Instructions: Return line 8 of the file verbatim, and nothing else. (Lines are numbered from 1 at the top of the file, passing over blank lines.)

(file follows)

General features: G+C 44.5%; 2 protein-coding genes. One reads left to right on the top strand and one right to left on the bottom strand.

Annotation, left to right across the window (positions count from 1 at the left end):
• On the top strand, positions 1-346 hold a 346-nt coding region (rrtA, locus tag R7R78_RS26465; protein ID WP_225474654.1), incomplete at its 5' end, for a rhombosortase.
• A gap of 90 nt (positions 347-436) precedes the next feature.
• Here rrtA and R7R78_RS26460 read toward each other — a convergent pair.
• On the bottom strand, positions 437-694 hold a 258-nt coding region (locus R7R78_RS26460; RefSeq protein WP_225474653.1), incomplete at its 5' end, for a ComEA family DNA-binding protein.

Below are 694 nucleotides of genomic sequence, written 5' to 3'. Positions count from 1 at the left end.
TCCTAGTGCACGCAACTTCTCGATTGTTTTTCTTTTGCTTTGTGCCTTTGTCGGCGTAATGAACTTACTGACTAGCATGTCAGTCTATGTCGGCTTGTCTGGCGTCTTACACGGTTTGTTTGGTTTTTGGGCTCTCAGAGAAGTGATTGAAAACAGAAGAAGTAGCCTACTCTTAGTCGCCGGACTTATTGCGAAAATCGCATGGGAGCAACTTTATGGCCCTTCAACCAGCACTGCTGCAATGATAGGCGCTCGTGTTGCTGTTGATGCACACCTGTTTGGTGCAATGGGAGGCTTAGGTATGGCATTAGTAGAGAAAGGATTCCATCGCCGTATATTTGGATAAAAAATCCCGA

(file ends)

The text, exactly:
TCCTAGTGCACGCAACTTCTCGATTGTTTTTCTTTTGCTTTGTGCCTTTGTCGGCGTAATGAACTTACTGACTAGCATGTCAGTCTATGTCGGCTTGTCTGGCGTCTTACACGGTTTGTTTGGTTTTTGGGCTCTCAGAGAAGTGATTGAAAACAGAAGAAGTAGCCTACTCTTAGTCGCCGGACTTATTGCGAAAATCGCATGGGAGCAACTTTATGGCCCTTCAACCAGCACTGCTGCAATGATAGGCGCTCGTGTTGCTGTTGATGCACACCTGTTTGGTGCAATGGGAGGCTTAGGTATGGCATTAGTAGAGAAAGGATTCCATCGCCGTATATTTGGATAAAAAATCCCGA